Adam Hanieh, Capitalism and Class in the Gulf Arab States (New York: Palgrave Macmillan, 2011).
Will he stay or will he go?
Yemenis and Yemen watchers have been wondering for nearly a year, since the mass uprising against President ‘Ali ‘Abdallah Salih began, whether he would entrench or decamp.
Dubai, according to the conventional wisdom, is a bust. The International Monetary Fund predicts that economic growth in the United Arab Emirates as a whole will be lower in 2009 than in the last five years; the Dubai government has borrowed billions of dollars from Abu Dhabi to bail out its banks; the government of the Indian state of Kerala reports over 500,000 return migrants from Dubai due to the crisis; property prices have dropped faster than anywhere else in the world; and hotel rates have been slashed in order to lure tourists.
Between the summer of 2008 and the beginning of 2009, oil prices plummeted from a high of $147 per barrel to a low of $33. This extraordinary reversal of fortune announced the end of the second oil boom for the countries of the Gulf Cooperation Council (GCC) — Bahrain, Kuwait, Oman, Qatar, Saudi Arabia and the United Arab Emirates — precipitated, of course, by the broader global financial crisis. How these oil-exporting countries will weather this dual economic challenge is a live question. From the time that the Gulf economies took off in 2003, there were growing worries that their rapid rise was a massive investment bubble built on high oil prices and cheap credit.
Surprisingly, what first strikes one upon landing in Dubai is not the skyscrapers going up at a dizzying pace. It is the sheer bustle of humanity.
The steady summertime creep of oil prices past $40 per barrel and over an unprecedented $45 surprised most oil analysts, including this one, who were expecting the price to drop after the US-led invasion of Iraq. But no one is likely to have been as stunned as the Bush administration policymakers, like Deputy Secretary of Defense Paul Wolfowitz, who glibly promised post-invasion prosperity for the country “floating on a sea of oil.”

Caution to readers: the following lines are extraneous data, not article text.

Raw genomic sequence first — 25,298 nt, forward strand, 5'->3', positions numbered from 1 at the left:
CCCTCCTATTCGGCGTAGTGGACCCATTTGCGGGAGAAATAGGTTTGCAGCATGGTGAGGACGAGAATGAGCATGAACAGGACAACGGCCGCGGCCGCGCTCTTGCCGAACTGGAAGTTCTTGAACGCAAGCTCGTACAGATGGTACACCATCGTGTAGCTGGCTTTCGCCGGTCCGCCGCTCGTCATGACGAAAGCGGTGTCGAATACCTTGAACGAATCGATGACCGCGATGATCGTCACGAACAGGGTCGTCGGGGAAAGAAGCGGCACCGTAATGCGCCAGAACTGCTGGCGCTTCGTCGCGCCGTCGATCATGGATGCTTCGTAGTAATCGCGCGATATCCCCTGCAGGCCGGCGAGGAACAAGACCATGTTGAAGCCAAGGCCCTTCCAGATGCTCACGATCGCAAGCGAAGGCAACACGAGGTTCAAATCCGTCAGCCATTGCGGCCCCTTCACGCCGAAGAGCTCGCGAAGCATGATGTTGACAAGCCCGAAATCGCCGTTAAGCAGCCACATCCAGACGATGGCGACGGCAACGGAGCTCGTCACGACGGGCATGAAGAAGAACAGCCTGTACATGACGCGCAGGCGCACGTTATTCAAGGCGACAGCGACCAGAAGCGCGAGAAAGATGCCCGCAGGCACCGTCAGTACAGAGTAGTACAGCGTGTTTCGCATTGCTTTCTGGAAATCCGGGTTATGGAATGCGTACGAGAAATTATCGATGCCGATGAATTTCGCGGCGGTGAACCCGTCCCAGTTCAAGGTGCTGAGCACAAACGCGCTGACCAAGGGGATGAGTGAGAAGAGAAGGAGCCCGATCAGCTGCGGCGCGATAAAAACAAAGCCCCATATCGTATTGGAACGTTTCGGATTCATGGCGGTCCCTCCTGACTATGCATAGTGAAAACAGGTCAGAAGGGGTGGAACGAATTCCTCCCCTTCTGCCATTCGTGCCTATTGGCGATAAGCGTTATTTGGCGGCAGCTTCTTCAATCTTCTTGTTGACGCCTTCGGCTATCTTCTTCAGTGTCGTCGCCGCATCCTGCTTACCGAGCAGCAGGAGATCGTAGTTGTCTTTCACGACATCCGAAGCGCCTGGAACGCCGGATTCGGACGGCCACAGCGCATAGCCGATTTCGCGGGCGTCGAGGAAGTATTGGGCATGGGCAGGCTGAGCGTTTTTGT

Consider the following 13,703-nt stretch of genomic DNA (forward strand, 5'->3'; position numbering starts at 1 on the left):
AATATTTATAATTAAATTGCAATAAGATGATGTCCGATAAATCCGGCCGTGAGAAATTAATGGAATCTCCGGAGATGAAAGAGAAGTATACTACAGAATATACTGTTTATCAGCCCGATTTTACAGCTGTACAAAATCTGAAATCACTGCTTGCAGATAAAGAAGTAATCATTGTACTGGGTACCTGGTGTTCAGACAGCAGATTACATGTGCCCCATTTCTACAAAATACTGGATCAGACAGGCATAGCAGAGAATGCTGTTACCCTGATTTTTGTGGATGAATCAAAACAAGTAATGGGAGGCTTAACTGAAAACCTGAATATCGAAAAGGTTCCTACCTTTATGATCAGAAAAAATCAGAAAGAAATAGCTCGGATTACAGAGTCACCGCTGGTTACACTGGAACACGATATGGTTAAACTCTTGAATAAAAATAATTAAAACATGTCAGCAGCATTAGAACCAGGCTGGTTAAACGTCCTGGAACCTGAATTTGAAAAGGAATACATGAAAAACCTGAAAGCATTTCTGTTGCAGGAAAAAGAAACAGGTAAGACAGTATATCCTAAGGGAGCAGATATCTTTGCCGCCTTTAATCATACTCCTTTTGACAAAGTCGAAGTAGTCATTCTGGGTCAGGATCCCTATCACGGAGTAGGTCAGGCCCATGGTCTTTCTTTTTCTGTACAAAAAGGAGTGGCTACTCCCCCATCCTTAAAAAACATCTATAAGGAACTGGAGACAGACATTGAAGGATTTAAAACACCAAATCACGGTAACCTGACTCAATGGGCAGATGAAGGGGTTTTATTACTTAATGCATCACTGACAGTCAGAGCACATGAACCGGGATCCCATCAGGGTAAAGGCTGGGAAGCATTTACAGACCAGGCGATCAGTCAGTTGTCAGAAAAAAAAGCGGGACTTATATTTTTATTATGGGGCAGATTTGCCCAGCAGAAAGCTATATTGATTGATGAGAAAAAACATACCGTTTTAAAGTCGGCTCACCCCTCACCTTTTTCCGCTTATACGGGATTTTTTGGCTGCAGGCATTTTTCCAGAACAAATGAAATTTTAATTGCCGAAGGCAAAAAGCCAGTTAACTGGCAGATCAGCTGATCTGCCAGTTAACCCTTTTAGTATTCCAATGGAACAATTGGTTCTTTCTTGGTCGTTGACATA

In his State of the Union address in January 1998, President Clinton won thunderous applause for threatening to force Iraq “to comply with the UNSCOM regime and the will of the United Nations.” Stopping UN chemical and biological weapons inspectors from “completing their mission,” declared the president, defies “the will of the world.” In the next three weeks, the White House ordered a massive show of force in the Gulf. Even traditional hawks, however, realized that a bombing mission could undermine American hegemonic interests in the Gulf that are served by a continuation of the sanctions regime.
Research on the political and economic development of the contemporary Arabian Peninsula is often relegated to the fringes of general comparative and Middle Eastern scholarship, isolated from larger theoretical debates and narrowly defined in terms of threat typologies, regional security alliances and the stability of major oil-exporting states. The intellectual marginalization of the Peninsula is the result of a monopoly on access.
While not as great as it had been in the recent past, the role of arms and military spending in the societies and economies of the Gulf states is still much larger than in any other area of the world. It was not until after the Iran-Iraq War and the 1991 Gulf war that these states felt that they could make reductions, necessitated by the 1980s fall in world oil prices, in their very large levels of military spending. Only in Kuwait, for understandable reasons, did military spending in 1995, measured in current dollars, exceed that of 1985. Excepting Kuwait, military expenditures per capita are down across the region, as is the percentage of gross domestic product (GDP) spent on the military.